One Last Chance To Save Happily Ever After! Can a group of heroes, including Goldenhair, Red Riding Hood, and Rapunzel, help General Snow White and her dwarven resistance fighters defeat the tyrannical Queen Cinderella? And will they succeed before a war with Wonderland destroys everything? Their only hope to stop Cinderella’s quest for power lies with a young girl named Patience Muffet. She carries the fabled shards of Cinderella’s glass slippers, as well as the dark secret of who murdered the last of the fairy godmothers. Roy A.Mauritsen’s fantasy adventure fairy tale epic begins with Shards of the Glass Slipper: Queen Cinder.
The title hinted that this tale would be an interesting take on the Cinderella fable. I remember picking the book up during the Virtual Fantasy Con 2016 precisely because of this. I enjoy when the fairy tales are turned upside down, so I hoped this would be an enjoyable read.
The world building in this book was serviceable, though a bit on the thin side. Instead of a rich tapestry for the tale to unfold on, it felt like a stage that used projected images onto a cloth backdrop. A few pieces stood out in more detail, almost taking on a feeling of stage props, yet everything still remained a bit flat for my tastes.
Not exactly sure if the characters made it to fully developed or not. They were definitely more than cardboard cutouts, but there was still something that felt like it was missing. It doesn’t help that the beloved fairy tale characters (and Roy manages to pull them all in, even many of the Mother Goose ones) have been built up over the years by mega corporations to be such happy-go-lucky, nothing-can-hurt me pieces of fluff. The characters you meet are anything but fluff. They are gritty, strong willed, independent, and in many cases – resourceful. The protagonists have an understandable mission in life. One that is so glaringly obvious it’s almost a caricature of hopelessness. The antagonists, meanwhile, take on the looming shadow of what the world fears without explaining why. (This does come out before the end of the book, but it takes a long, long time.)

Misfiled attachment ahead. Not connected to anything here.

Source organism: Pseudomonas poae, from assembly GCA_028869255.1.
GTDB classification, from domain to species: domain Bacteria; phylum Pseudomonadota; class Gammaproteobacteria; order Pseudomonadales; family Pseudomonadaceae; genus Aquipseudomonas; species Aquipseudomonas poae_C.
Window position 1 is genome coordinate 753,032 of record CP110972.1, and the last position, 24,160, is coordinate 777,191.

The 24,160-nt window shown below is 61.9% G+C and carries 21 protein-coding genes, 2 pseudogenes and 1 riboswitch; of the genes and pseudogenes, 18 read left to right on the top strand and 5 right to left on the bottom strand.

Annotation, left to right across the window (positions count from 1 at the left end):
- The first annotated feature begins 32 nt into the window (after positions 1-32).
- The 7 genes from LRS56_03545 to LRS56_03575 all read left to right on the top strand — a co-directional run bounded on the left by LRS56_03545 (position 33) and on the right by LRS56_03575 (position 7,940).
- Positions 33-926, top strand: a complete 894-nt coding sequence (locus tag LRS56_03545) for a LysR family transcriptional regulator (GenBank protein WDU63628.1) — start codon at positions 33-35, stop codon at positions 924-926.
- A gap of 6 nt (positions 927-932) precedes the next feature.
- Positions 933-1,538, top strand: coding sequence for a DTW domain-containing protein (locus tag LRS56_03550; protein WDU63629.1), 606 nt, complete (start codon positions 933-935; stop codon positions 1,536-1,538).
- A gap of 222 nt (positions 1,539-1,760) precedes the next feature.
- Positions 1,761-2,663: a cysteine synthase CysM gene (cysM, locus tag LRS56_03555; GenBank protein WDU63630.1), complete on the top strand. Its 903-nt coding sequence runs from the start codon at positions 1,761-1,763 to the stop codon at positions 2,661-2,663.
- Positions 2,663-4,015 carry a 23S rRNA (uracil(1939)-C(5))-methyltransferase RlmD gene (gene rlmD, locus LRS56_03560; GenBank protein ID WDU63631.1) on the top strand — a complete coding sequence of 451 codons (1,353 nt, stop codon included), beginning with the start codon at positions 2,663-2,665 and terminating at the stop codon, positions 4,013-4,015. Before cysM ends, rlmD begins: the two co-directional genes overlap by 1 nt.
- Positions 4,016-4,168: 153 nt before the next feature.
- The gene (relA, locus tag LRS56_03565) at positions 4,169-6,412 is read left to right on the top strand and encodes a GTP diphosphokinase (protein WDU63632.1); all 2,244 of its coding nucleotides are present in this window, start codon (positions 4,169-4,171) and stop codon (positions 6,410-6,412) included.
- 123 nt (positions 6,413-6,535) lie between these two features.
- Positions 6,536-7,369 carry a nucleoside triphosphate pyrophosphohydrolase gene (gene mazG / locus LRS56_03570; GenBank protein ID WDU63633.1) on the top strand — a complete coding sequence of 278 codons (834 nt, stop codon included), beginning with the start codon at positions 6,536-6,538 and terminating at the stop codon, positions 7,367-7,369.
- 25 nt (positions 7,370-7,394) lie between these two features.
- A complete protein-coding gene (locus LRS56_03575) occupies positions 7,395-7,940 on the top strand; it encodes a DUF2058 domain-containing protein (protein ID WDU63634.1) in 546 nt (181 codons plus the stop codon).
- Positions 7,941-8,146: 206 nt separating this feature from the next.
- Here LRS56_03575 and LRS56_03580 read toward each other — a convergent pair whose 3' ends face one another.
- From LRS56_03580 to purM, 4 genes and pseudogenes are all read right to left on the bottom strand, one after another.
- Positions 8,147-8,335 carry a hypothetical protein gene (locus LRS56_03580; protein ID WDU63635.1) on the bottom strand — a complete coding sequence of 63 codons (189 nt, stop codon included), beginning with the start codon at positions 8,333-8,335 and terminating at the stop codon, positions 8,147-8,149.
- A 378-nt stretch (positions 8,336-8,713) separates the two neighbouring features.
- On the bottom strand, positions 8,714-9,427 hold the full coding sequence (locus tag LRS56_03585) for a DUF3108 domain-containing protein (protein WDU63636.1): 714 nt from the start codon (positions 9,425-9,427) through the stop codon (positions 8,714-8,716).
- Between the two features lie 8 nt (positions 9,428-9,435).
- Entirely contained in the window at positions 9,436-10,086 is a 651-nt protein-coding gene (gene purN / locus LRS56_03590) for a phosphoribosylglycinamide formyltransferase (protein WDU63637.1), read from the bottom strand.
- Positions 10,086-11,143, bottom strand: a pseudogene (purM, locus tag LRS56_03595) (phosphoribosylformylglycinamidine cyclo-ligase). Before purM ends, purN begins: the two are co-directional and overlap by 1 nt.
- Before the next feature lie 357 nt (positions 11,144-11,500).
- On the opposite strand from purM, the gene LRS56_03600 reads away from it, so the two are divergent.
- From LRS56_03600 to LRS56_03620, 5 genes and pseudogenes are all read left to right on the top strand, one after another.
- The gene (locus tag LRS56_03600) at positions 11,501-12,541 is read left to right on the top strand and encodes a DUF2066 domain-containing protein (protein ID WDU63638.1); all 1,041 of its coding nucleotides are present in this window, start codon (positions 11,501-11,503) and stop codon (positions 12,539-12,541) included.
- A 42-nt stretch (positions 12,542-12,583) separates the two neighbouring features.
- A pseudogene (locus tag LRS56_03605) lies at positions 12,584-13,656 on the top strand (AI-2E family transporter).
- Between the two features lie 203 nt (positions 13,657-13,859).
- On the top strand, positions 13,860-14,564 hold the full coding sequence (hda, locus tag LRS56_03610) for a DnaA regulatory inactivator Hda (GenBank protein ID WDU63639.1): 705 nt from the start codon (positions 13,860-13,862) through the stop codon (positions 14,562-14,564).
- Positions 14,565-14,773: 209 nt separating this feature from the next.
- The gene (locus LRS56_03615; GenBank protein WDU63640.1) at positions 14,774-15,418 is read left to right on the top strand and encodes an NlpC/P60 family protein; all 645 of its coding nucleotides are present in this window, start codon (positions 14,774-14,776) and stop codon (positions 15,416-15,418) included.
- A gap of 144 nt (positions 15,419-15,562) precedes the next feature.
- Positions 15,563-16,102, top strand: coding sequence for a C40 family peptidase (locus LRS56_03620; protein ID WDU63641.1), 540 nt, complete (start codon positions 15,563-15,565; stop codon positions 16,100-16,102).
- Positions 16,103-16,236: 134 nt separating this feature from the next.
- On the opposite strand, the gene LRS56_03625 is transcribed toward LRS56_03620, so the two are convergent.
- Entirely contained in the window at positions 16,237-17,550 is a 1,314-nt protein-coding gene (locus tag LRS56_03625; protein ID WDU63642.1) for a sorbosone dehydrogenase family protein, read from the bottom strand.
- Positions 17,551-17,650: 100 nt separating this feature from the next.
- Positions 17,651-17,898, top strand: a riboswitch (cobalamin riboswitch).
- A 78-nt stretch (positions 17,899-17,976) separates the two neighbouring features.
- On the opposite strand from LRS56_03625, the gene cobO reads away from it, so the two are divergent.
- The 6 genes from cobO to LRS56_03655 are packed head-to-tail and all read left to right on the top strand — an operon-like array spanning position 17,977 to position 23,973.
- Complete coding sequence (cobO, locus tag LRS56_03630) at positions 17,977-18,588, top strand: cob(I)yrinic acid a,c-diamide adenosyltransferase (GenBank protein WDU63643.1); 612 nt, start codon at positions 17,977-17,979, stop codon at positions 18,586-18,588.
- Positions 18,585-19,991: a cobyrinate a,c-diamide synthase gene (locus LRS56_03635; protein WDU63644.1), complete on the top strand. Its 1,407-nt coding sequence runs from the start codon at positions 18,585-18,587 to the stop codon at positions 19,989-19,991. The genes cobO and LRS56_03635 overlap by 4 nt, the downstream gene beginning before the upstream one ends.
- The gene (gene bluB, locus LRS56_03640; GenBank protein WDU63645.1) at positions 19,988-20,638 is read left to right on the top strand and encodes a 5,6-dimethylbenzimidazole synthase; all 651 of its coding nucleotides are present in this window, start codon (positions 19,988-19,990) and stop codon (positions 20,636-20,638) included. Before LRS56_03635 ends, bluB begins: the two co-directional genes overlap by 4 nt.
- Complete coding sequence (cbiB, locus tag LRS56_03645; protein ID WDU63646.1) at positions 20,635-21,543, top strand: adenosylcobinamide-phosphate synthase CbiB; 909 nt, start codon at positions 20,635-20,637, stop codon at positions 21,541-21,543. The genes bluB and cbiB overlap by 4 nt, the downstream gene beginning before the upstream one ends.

The mix of which of recognizable fairy tale characters across the battle lines is also a bit startling. Especially when their recognizable traits from the familiar stories are used to show them in a vastly different light. I think that’s where the missing piece comes into play – the question about why these characters wound up on such a different path from what we’ve come to know them on.
The pacing in the story was a bit erratic, but not enough to make me want to put the book down. A few places lagged a bit much, and others felt a bit rushed. However, when taken as a whole, the pacing was reminiscent of the original fairy tale or fable the character originated from. As the story built to it’s peak, the pacing smoothed out a touch – matching the events, rather than the origin of the characters. This presented an intriguing dichotomy and helped keep me reading until the end.
I’m not exactly sure what happened, since most of the critical areas for me were well done, but when I finished reading I still felt something was missing. Because of this, I can only give this a 3.5 of 5 star award. Since I was on a reading binge, I did go on to read the next book, which may be part of what’s influencing my overall satisfaction with this one. I’ve had several times when a later book in a series pulls my enjoyment of the story into the basement. Not quite that bad this time, but definitely a possibility.
However, if you like having fairy tales and fables turned on their nose, I think you’ll enjoy Roy Mauristen’s Shards of the Glass Slipper: Queen Cinder. If you want to give it a try, you can find it on Amazon Here. I can promise you this: It’s not your mother’s princess parade!
Until next time… keep the pages turning.